The Segway Personal Transportation System was supposed to be the way of the future. By the year 2015, everyone was going to have this easier way to get to and from places in an urban setting with an undeniably amazing system of self-balance. The Segway, more efficient than a car, and much quicker than walking, was planned to be the ideal mode of transportation within under a year of its release, yet became nothing more than a punchline for the joke of “Paul Blart: Mall Cop”. The problem wasn’t technological, it was societal.
The first model was publicly unveiled in 2001 on Good Morning America with a price tag of $5,000. The founder of the company, Dean Kamen, expected the product to be bigger than the Internet, with his corporation hoping to reach $1 billion in sales faster than any other company in history. Users were initially impressed by its capabilities and actually had fun operating the device.
Much to his dismay, by 2007, only 30,000 units had been sold. (That’s 6 years!) Before its launch, the creator of the Segway never asked the question “Are people going to be allowed to use it?”. Cops had no idea whether to tell people to drive them on the streets or the sidewalks. They were dumbfounded. Kamen also never considered that customers would most likely be men, as it weighed 100 lbs, and most women would not be able to carry it up a flight of stairs, for example.
The Segway promoted a simpler way of transportation but also inadvertently promoted laziness. Meant to revolutionize how commuters traveled in cities, it required literally no physical effort. Bicycles, on the other hand, offered health benefits through exercise and were practical to park and store. Early users reported feeling lazy and out-of-shape after using the Segway. If you haven’t noticed already, people generally tend to look rather funny riding Segways, but that might just be me. If a product makes it’s target customers feel terrible about their body and look silly, they probably wouldn’t buy it, right? Segway Corporation learned this lesson the hard way.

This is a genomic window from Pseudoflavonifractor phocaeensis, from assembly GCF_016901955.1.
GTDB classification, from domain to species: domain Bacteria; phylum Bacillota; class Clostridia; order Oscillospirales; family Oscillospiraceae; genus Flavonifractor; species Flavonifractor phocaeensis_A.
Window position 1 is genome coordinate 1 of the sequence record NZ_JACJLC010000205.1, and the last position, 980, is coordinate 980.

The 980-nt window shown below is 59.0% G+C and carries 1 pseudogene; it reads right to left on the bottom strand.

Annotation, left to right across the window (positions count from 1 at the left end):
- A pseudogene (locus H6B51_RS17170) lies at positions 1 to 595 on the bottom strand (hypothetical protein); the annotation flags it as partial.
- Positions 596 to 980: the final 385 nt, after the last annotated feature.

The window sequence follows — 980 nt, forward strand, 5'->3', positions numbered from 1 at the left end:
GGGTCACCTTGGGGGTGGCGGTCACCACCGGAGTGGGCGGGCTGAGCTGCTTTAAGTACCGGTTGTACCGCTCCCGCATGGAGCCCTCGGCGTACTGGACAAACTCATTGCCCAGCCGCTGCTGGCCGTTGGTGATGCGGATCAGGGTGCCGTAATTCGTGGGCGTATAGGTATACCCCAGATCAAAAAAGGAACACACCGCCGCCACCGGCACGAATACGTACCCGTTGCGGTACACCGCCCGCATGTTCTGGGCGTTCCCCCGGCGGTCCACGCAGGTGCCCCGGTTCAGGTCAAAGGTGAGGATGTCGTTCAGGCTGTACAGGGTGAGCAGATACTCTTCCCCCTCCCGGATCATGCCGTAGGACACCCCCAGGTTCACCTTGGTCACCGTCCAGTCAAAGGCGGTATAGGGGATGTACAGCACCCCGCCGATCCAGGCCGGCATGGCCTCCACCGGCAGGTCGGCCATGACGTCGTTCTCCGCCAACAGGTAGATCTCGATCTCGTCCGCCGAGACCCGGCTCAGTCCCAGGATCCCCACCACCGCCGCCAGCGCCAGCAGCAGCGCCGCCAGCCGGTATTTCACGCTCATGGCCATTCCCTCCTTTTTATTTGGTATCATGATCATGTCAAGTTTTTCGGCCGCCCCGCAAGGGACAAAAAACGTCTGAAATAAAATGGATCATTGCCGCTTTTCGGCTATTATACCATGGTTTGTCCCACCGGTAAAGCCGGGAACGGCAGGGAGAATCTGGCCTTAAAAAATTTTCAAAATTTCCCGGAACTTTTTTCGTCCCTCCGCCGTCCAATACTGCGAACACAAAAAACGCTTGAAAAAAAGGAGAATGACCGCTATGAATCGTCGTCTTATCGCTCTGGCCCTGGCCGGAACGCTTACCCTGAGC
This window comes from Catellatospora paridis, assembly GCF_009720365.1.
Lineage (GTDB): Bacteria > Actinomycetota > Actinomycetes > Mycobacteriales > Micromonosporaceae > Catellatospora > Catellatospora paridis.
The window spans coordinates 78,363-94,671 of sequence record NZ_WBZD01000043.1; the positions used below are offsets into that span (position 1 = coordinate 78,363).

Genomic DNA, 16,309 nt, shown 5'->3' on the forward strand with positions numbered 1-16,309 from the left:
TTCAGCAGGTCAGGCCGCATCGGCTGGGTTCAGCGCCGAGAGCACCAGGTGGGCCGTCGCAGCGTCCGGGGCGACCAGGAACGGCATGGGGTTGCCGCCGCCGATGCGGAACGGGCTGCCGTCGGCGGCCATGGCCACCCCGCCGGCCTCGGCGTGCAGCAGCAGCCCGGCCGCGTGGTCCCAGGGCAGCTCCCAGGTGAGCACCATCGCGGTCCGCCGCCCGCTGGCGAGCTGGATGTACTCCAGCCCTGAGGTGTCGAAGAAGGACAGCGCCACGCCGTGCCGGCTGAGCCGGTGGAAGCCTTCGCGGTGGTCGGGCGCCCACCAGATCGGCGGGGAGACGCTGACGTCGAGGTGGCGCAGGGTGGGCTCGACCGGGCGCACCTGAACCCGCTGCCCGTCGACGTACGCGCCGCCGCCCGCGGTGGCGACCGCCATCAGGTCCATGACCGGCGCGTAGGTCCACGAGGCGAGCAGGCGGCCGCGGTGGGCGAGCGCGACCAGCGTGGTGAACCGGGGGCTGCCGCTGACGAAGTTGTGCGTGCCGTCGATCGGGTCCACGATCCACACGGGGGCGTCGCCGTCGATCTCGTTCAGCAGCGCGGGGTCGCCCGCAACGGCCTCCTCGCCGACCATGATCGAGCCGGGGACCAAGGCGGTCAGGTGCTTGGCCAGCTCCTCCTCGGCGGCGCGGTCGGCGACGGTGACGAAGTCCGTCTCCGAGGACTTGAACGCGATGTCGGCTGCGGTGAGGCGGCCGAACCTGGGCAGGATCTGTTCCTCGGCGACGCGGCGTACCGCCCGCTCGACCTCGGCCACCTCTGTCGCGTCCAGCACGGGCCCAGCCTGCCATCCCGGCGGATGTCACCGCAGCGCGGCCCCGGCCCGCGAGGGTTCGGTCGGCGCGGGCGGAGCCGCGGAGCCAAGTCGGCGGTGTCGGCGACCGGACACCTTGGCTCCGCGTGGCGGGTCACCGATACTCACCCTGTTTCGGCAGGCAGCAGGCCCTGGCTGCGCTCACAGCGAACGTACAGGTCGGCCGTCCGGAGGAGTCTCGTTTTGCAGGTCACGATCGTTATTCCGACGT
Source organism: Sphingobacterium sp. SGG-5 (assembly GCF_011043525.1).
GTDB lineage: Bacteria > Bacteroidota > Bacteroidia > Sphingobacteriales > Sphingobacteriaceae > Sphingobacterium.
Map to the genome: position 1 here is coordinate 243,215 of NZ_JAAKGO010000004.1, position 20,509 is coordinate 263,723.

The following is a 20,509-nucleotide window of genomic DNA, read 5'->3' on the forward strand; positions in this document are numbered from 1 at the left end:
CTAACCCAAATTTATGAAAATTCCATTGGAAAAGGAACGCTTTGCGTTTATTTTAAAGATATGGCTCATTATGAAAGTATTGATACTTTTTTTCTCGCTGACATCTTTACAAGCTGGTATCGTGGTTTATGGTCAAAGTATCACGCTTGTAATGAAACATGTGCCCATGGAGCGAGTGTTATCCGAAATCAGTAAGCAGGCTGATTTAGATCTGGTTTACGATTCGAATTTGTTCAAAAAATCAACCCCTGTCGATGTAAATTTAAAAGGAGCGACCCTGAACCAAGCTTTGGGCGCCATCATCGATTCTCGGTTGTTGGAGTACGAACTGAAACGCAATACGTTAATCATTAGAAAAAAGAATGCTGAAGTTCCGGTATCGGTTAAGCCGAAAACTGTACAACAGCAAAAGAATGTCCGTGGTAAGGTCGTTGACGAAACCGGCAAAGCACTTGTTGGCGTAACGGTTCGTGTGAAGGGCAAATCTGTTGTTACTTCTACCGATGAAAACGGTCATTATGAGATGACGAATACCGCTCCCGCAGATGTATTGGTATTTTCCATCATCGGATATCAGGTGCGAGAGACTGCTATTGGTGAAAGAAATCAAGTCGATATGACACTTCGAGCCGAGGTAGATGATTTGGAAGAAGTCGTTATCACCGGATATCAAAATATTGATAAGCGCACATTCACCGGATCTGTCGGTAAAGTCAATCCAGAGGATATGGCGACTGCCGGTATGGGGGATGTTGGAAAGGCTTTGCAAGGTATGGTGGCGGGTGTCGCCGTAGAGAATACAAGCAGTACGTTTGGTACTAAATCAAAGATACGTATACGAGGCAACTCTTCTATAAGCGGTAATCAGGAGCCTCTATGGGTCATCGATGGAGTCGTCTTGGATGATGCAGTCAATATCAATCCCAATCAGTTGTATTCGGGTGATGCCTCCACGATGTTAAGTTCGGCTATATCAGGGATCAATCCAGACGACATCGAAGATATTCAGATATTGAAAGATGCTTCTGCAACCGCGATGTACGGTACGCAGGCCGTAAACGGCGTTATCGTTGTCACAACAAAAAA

In 2003, President George W. Bush was publicly photographed falling off a Segway while on vacation in Maine. Needless to say, the press ate it up. British journalist and television/radio personality Pierce Morgan also fell and broke three ribs in 2007. The later owner of the company, James Heselden, was killed in 2010 when he accidentally steered his Segway off a cliff, plummeting into a river. If that doesn’t hammer the final nail in the coffin, I don’t what does.
The technology of the Segway was way ahead of it’s time and the world simply wasn’t ready for all it had to offer. The U.S. government had no idea how to regulate this futuristic concept. The company over-hyped expectations and the Segway failed to deliver. The media and American culture became obsessed with the advanced idea and design before the highly secretive product was even released, unfortunately disappointing its biggest supporters. An estimated $100 million went into the research and development of the product, but the understandably high price tag drove people away and unfortunately limited the market of who it was intended for. When focusing on your product more than your market, you put the consumer on the back burner and profits first, a leading cause of failure of many start-up businesses. Segway ultimately failed to balance (pun intended) the invention itself and its practicality with the Average Joe.